Size does matter, chaps: Oversized todgers an evolutionary handicap

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@Dr Dan

Just because homo sapiens have bigger penises than our evolutionary ancestors doesn't mean it is a survival trait. It might have been, but could have stopped being so somewhere along the way during the 10 million or so years since we branched off the last common ancestor with modern day primates.

Before homo sapiens began wearing clothing, each man's penis size would have been known by everyone else in the group, so it would be possible for females to select upon - if indeed they had much say. It seems more likely to me that bringing home the bacon (or mastadon) or fending off the saber toothed tiger is what really made the cavewomen swoon.

Huawei CEO sings 'Bye, bye, mister American Pai', trims US C-suite

DougS Silver badge

Poor ZTE

They'll only have their home country of 1.3 billion people to sell their products to, plus a few billion in the rest of the world that doesn't care much about whether they sold stuff to Iran and North Korea.

You're a govt official. You accidentally slap personal info on the web. Quick, blame a kid!

DougS Silver badge

Re: Unisys screwed up

For morons at expert bureaucratic level, yes typing URLs in instead of clicking IS "non-standard". As for wget and curl, if you showed them the shell script with loop to grab all 7000 files they'd think to themselves "we have an open and shut case of hacking here, that's obviously something only a seasoned pro hacker could manage!"

One of IBM's latest financial figures was off by four cents today – so down go its shares

DougS Silver badge

Re: "Worker transformation"

Transforming onshore to offshore.

Signal app guru Moxie: Facebook is like Exxon. Everyone needs it, everyone despises it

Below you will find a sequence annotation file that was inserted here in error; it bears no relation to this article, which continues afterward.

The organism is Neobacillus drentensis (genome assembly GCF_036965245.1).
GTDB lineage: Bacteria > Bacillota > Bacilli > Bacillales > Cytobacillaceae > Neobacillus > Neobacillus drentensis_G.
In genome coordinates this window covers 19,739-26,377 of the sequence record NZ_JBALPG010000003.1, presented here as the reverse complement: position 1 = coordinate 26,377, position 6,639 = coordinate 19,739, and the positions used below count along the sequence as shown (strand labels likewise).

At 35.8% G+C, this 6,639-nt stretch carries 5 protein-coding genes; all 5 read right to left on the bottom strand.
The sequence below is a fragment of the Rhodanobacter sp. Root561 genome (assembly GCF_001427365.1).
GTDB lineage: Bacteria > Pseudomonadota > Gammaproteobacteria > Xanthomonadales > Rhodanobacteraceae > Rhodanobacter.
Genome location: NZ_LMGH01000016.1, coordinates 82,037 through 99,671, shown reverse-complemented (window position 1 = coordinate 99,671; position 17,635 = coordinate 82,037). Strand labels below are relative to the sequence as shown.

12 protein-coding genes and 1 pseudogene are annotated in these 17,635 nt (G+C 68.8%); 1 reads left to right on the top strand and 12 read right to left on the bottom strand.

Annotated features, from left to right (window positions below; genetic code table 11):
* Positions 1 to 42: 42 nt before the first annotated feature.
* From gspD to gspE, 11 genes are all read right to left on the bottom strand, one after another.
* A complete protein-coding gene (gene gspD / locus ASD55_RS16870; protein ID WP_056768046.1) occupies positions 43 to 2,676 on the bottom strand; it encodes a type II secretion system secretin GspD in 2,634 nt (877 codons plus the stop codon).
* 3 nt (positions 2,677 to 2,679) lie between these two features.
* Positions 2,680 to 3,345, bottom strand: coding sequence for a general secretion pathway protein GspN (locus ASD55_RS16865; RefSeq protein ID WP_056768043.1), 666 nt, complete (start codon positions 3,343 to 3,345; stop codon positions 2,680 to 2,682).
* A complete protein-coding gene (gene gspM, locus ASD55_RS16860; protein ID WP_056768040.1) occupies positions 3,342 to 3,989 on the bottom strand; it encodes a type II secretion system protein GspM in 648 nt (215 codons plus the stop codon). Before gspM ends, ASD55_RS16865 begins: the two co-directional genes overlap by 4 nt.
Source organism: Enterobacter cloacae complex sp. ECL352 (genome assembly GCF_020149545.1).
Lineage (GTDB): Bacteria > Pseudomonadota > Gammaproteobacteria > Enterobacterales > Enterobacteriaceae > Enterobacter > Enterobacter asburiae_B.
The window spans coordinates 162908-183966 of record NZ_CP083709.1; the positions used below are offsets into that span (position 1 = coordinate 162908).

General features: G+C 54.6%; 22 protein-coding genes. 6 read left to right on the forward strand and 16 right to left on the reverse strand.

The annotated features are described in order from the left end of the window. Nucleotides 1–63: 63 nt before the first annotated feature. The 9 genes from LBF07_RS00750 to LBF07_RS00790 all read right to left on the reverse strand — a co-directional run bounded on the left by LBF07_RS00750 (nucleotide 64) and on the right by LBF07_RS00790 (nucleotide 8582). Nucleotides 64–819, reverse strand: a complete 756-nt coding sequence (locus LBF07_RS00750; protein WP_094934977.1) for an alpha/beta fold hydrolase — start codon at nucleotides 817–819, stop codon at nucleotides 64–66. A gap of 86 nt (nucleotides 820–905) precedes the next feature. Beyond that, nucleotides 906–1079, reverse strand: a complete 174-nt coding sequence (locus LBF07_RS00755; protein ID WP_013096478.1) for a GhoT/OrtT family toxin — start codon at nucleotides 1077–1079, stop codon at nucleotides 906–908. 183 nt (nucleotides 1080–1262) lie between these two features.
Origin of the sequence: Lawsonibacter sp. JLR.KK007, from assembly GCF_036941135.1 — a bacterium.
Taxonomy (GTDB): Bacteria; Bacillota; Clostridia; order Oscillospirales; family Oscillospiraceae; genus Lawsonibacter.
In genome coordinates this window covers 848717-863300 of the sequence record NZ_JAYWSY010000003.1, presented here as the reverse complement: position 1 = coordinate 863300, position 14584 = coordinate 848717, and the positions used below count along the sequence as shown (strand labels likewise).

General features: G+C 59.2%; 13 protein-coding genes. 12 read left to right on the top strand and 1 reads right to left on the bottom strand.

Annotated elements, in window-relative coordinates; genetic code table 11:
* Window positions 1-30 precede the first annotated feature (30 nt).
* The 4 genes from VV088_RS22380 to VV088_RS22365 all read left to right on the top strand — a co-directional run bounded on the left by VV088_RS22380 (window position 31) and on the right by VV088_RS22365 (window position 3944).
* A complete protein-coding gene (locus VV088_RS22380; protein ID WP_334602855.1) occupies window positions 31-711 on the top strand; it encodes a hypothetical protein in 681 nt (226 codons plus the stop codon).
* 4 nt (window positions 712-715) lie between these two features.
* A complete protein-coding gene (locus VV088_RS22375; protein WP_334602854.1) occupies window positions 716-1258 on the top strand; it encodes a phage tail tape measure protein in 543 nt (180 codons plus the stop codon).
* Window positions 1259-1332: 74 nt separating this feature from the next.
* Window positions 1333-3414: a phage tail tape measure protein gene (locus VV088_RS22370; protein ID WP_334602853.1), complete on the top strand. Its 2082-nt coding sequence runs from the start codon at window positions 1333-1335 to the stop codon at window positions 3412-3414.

DougS Silver badge

Re: This indispensable tool ...

We used to be able to keep in touch with each other before the telephone was invented, too.

Huawei promises to launch a 5G smartmobe in second half of 2019

DougS Silver badge

16Kp120

That's at least a couple hundred Mbps if they really want quality worthy of 16K. Sure, you'll be able to do that with 5G, but it still smells of a solution looking for a problem. WHY are people going to want cellular connected VR goggles when wifi connected VR goggles will serve 99% of the cases when people might want VR goggles at all?

At least I sure hope people don't start wearing goggles while walking down the street, though if Uber's self driving cars are about they can solve two problems at once!

Pentagon sticks to its guns: Yep, we're going with a single cloud services provider

DougS Silver badge
Black Helicopters

Watch where the contract goes

Bet it doesn't go to someone you'd think of as a cloud provider like Amazon. It either goes to a traditional defense company like Raytheon (any of whom can easily afford to build a cloud of whatever size is needed from what they'll end up charging) or to some company no one has ever heard of which will essentially resell someone else's cloud at a huge markup.

After it is too late for the DoD to change course 60 Minutes will expose that some seedy figure like Eric Prince is behind it, using connections to the White House or Pentagon to get a shady deal that ends up benefiting those involved in the selection process to the tune of billions. Anyone who has been paying attention to all the ethical lapses in Trump's cabinet knows that the swamp was not only not drained, but is deeper than ever and filled with larger scarier creatures than before.

France building encrypted messaging app for politicians

DougS Silver badge

You laugh

But there may well be one built in for their equivalent of the CIA/GCHQ, because I'd really be surprised if those at the top trust all the lesser politicians and their staff to have surveillance proof communications.

Facebook admits it does track non-users, for their own good

DougS Silver badge
Facepalm

Subscribe and save

Amazon always wants me to "subscribe and save" when I buy stuff. Wonder if they do it for toilet seats, in case you want a fresh one every month!

Wow, braking news: Overworked, tired ride-sharing drivers declared a public health risk

DougS Silver badge

Re: Self drive crash

The problem is "what you saw of the video" was modified by Uber, shifting the gamma way off the mark so the scene looked as dark as possible. This wasn't in the outback on a moonless night, it was in a major city with streetlights. She would have been far easier to see than the doctored video makes it appear.

DougS Silver badge
Devil

Why it should be ok for a Lyft driver to spend an additional two hours behind the wheel

Uber drivers wear themselves out more quickly sexually assaulting passengers?

Google to add extra Gmail security … by building a walled garden

DougS Silver badge

Re: Just when you thought Google had hit evil(MAX)